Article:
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Medallion of Constantius II, 337-361
Constantius II (A.D. 337-361)
Gold 4 Solidus Medallion from the mint of Thessalonike
(modern Thessaloniki, Greece)
FL IVL CONSTANTIVS PERP AVG
Gift of Maureen C. Mabbott in memory of Thomas O. Mabbott
Following the conversion of Constantine I to Christianity, the pagan gods ceased to appear on the coins and medallions of the Roman empire. The personifications were, however, retained. Thus the personification of Rome continued to be used, and from this arose a new type, the personification of Constantinople, the new capital of the Roman empire. This medallion shows that personification on the reverse (back). Constantinopolis is seated on a high-backed throne, wearing a long tunic and mantle. In her outstretched right hand she holds an orb on which stands the figure of Victory, holding out a wreath. On the obverse (front), the bust of the emperor Constantius II (337-361) faces left, wearing a cuirass beneath his cloak, which is fastened on his shoulder with a jeweled fibula (pin). On his head the emperor wears a diadem formed of two rows of pearls and a central medallion.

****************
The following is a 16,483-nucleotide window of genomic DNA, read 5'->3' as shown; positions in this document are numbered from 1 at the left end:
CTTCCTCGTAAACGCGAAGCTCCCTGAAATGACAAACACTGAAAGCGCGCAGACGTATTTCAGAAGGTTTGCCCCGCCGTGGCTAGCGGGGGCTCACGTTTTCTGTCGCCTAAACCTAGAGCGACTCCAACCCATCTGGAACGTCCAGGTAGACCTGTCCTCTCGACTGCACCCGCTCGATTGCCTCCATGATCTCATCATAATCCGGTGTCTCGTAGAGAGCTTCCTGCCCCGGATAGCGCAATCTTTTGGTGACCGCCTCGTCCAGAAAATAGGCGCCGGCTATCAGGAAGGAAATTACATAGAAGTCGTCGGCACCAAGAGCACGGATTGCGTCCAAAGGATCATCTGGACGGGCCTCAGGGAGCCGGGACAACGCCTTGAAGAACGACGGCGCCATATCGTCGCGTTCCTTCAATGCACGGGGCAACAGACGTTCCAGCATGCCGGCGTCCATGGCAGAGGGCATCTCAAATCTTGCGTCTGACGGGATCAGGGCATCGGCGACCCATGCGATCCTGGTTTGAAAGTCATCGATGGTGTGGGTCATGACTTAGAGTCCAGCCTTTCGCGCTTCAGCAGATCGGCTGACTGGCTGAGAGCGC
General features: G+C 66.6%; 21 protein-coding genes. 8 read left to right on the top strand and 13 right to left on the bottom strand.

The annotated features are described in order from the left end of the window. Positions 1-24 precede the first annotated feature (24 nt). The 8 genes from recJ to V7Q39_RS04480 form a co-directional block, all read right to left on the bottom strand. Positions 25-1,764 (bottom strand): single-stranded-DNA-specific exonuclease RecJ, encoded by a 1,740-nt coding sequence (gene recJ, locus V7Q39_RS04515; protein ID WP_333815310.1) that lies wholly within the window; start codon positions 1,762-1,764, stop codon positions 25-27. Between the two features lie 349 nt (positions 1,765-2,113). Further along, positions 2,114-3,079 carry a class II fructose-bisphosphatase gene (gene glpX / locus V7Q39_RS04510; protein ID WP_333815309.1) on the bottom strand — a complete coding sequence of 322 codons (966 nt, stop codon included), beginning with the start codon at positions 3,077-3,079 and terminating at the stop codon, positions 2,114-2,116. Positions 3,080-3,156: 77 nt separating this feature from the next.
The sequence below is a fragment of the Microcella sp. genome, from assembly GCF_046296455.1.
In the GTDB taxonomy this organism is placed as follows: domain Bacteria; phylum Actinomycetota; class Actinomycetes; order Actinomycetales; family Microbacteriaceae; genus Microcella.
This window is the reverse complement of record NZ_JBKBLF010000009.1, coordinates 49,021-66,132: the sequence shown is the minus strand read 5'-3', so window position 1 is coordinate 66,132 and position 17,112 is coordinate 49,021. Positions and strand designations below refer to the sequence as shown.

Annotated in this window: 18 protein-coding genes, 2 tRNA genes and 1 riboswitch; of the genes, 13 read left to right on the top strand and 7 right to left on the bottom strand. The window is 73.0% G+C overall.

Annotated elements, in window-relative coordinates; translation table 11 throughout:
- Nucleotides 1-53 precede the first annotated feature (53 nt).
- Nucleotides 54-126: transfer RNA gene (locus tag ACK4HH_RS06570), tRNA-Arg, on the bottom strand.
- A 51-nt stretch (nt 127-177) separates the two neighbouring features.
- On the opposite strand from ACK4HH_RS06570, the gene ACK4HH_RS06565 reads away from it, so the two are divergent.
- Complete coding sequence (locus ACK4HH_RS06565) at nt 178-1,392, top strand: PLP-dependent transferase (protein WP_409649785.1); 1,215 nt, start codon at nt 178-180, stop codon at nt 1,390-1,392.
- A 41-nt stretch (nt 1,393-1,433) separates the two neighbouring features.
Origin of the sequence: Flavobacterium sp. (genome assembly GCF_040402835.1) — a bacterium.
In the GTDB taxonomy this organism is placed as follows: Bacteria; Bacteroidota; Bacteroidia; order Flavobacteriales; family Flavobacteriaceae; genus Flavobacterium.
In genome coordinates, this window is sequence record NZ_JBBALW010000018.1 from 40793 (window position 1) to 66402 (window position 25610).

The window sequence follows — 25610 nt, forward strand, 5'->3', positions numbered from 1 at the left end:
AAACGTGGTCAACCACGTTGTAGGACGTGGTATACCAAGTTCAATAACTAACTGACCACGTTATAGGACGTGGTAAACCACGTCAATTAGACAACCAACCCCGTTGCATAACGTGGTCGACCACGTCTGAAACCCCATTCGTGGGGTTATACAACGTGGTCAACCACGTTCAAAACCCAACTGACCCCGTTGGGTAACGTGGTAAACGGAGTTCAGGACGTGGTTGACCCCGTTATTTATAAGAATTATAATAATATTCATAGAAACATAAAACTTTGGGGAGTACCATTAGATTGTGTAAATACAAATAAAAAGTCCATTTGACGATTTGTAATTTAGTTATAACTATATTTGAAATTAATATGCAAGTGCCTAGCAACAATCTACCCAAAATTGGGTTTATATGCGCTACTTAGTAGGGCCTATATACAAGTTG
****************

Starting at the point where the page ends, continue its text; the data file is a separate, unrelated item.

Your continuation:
This medallion belongs with a group that glorified Constantinople. They were undoubtedly struck to be presented by the emperor as gifts in commemoration of a particular occasion, perhaps the vicennalia of Constantius, or the eleven hundredth anniversary of the founding of Rome. This particular medallion was minted in Thessalonica.
Museum of Art and Archaeology | College of Arts and Science | University of Missouri
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